Area of Triangle Using Trigonometry Worksheets
For several years, by now, you have known how to calculate the area of a triangle. We want to show you another way to perform this same analysis. There are a wide number of application where this makes more sense and may provide you with a more precise final solution. There will also be situations where you do not have the ability to measure the height of a triangle. This could be logistical because you simply do not have the ability to get in there an actually take the measurement. In those cases, using this type of math can move you along much quicker. It is always a good idea to understand multiple ways to achieve something. What an awesome selection of worksheets and lessons to allow students to learn how to use trig. to solve problems that involve finding the areas of triangles.
Aligned Standard: HSG-SRT.D.9
- Express the Area Step-by-Step Lesson- You are given the length of a leg, the hypotenuse, and the measure of one angle. Now go get the area!
- Guided Lesson - These are some really unique triangles. I promise!
- Guided Lesson Explanation - What a way to answer these. I it a bit boiler plate, but that's what they want on this skill.
- Practice Worksheet - I tried to add a bit more thought into these problems and it does show pretty well.
- Matching Worksheet - Match the measures to the problems. I am a bit embarrassed that I didn't use units on a single one.
- Area of Triangle Using Trigonometry Worksheet Five Pack - I describe a ton of triangles and you will find the area or use it to your advantage.
- Triangle Problems Worksheet Five Pack - These types of problems make some students uncomfortable.
- Answer Keys - These are for all the unlocked materials above.
I still remember the first day I saw this skill. It was so powerful!
- Homework 1 - Express the area rounded to three decimal places.
- Homework 2 - In an isosceles triangle, the two equal sides each measure 5 meters, and they include an angle of 85°. Find the area of the isosceles triangle, to the nearest square meter.
- Homework 3 - In Triangle PQR, PQ = 8, PR = 4, and m
The practice sheets give you a good balance of questions to work with.
- Practice 1 - In Δ UVW, UV = 7, UW = 18, and m < U = 34°. Find the area of Δ UVW, to the nearest tenth of a square unit.
- Practice 2 - Why would you positon a triangle to the right, when it could go left?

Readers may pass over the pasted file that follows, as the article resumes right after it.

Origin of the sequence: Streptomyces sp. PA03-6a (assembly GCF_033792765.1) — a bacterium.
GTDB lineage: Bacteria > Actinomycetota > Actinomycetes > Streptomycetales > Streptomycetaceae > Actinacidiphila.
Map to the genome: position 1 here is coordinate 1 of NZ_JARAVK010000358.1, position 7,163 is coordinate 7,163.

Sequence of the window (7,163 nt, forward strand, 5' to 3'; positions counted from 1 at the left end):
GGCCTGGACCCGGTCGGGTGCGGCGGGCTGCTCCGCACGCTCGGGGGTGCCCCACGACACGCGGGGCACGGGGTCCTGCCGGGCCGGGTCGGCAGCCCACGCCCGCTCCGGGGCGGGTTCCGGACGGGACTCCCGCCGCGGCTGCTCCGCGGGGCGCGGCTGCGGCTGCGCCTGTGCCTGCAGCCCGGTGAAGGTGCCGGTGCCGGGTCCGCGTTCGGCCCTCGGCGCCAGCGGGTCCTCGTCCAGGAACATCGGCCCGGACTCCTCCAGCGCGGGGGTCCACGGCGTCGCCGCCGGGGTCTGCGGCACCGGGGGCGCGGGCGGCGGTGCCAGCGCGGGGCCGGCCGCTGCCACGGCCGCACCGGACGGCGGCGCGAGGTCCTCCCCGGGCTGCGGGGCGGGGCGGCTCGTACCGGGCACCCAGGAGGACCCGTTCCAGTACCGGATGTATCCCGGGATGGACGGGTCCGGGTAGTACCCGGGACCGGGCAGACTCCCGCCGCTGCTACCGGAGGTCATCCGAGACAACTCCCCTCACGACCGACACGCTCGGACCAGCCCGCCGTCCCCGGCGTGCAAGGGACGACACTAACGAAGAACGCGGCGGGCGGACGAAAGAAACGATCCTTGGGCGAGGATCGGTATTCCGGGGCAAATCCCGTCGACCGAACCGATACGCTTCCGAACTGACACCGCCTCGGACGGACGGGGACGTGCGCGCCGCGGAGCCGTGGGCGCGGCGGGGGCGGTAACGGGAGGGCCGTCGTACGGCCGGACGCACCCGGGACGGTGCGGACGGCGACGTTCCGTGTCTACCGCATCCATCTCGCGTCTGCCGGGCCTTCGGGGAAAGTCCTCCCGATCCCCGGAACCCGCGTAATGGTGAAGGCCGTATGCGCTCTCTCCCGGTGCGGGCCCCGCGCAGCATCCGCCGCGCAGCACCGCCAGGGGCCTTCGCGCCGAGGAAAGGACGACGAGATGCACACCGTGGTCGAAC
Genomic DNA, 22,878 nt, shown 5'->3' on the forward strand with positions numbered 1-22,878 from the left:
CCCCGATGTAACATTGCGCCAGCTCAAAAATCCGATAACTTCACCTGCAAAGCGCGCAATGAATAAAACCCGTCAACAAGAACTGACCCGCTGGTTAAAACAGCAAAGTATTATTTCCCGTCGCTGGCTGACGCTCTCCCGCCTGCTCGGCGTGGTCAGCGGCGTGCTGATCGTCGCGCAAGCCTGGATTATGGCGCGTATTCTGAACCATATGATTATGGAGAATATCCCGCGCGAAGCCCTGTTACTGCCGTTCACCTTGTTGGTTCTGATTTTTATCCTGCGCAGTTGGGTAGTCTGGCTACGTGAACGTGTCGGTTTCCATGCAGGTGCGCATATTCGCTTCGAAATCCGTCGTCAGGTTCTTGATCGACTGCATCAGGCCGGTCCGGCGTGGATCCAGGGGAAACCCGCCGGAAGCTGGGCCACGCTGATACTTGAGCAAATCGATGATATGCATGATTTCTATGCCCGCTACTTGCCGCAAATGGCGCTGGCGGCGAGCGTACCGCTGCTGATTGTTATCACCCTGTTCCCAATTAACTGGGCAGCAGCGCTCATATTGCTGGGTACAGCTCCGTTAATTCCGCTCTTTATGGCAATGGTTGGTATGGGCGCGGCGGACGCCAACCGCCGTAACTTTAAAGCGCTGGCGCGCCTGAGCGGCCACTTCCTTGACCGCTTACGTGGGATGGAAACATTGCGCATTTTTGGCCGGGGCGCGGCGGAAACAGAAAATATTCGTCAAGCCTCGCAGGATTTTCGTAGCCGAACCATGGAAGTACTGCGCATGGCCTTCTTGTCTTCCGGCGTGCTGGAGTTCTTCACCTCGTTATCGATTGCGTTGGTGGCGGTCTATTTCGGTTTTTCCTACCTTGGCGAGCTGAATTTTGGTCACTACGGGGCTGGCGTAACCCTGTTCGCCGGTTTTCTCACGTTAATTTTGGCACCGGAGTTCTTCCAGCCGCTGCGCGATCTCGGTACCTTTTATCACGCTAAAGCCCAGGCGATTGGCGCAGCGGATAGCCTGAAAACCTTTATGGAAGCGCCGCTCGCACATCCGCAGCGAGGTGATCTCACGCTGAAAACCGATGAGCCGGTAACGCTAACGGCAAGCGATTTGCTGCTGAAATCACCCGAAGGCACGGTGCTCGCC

- Practice 3 - In a rhombus, each side is 24, and one angle is 175°. Find the area of the rhombus, to the nearest square unit.
Math Skill Quizzes
The last quiz seems to be the most difficult for kids.
- Quiz 1 - In triangle PQR, PQ = 30 meters and PR = 21 meters. If the area of the triangle is 210 sq. meters, find the measure of < P to the nearest degree.
- Quiz 2 - Using Heron's formula, find the area of the triangle, to the nearest tenth.
- Quiz 3 - In an isosceles triangle, the two equal sides each measure 25 meters, and they include an angle of 55°. Find the area of the isosceles triangle, to the nearest sq. meter.
How to Determine the Area of a Triangle Using Trigonometry
We all know the general formula for calculating the area of a triangle. It is expressed as: A= 1/2 b x h. In the above formula, 'b' is defined as the base or length of a side, where 'h' is defined as the height draw to the side. Reading from the above formula, we say that the area of the triangle is half the length of one side times the height drawn with it.
This method that we are accustomed to using is based on algebra. However, there is another way to measure the area of a triangle. Trigonometry is not only used to find different angles and sides of a right-angled triangle; we use trigonometry to calculate the area of a triangle. Using the above right-angled triangle, we can say, sin C = h/b. Multiplying the above equation by b, we get: b sin C = h. The height of the triangle can now be written as b sin C. Replacing this new value of height in the general formula for calculating the area of a triangle. A= 1/2 ab sin C. Where the letters 'a' and 'b' express any two sides of the triangle, and C represents the included angle. With this derived formula, we aren't required to find the height of the triangle. If you know the two sides and their included angle, you can substitute these values in this formula to find the area of the triangle.
Based on the knowledge of a system you are presented with, there will be times where one of these two methods from determining the area of a triangle is more advantageous to use then the other. The trigonometric method is often more helpful in situations where a great deal of precision is required. It is often the preferred method in many forms of manufacturing and design situations.